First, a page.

Had outside for OPEN AIR, Alfresco, (thank you AAA for providing that perp to see the error of my way).

Liked the additional CIVIL LAW and VOIR dire (you can hear Joe Pesci saying it from "My Cousin Vinney") mini-theme.

Having been a victim of a PONZI scheme by Arthur Nadel, the mini-Madoff, who bilked investors (including MOI) out of 168 million and last week was sent to prison for 14 years, you would think I would remember how to spell it correctly. But at first I had ponSi before the AZO dye bailed me out. (Nadel isn't getting any bailout).

And with all the above ... I still rate this a FUN Thursday !!!

Cheers to all at Sunset.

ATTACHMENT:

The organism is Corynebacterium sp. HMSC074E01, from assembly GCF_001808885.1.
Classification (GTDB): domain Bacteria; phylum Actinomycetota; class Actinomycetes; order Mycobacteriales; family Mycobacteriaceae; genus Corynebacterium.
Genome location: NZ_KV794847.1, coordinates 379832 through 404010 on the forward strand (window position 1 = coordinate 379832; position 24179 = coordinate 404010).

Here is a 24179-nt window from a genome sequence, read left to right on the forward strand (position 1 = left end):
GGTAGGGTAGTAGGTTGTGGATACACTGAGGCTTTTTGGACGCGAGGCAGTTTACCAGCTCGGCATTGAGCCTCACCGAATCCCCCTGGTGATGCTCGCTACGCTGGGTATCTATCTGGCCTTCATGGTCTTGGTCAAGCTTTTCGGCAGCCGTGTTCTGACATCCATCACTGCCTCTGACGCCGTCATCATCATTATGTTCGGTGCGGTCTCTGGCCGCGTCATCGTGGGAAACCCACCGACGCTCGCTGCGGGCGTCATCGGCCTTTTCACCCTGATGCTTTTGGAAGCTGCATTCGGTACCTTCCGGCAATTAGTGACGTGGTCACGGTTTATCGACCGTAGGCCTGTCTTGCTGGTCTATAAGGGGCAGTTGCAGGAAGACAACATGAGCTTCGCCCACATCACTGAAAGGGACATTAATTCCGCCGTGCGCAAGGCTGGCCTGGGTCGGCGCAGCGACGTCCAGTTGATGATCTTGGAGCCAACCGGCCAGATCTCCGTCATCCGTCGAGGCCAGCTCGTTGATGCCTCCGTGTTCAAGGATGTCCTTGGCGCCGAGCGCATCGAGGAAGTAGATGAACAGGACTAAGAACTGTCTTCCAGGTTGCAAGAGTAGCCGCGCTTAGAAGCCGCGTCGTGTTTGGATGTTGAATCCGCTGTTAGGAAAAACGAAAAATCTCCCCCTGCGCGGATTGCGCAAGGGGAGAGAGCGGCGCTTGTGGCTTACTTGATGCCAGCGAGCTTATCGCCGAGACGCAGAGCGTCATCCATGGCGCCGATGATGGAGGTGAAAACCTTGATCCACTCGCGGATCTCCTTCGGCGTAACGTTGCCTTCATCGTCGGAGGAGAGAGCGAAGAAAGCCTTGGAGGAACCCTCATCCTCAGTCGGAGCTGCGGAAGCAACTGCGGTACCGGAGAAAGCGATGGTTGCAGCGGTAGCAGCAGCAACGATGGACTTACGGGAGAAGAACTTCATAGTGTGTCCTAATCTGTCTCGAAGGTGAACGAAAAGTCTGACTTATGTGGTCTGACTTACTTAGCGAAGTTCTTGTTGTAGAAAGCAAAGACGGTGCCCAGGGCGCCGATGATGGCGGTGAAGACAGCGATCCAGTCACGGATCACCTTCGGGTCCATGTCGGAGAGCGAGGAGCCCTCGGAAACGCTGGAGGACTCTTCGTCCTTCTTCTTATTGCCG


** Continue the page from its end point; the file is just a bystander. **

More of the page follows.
kazie said...

I had so many "didn't knows" and "never heard ofs' today that it's not worth listing them. Suffice it to say that all that was good in this has already been said. I hate puzzles where all the theme clues are dependent on other unknowns.

The ones I got were mostly WAGS as well. I wanted SCAMMED for COZENED, which was another complete unknown, and UFOS for AGTS, and after getting the only theme one (CERTAIN WINNER) that I did manage completely, I guessed PICK for LOCK, so that finished me in the south for good.

Google was no help with the BEANS clue, though I did learn that it was apparently used to great advantage in Oz for the Heinz canned baked beans in tomato sauce. I worked at one stage in Sydney with a Czech woman, a French teacher, who said she could never understand how Aussies could eat baked beans on toast or in sandwiches. Having never eaten this popular (there) combination, I had to agree with her.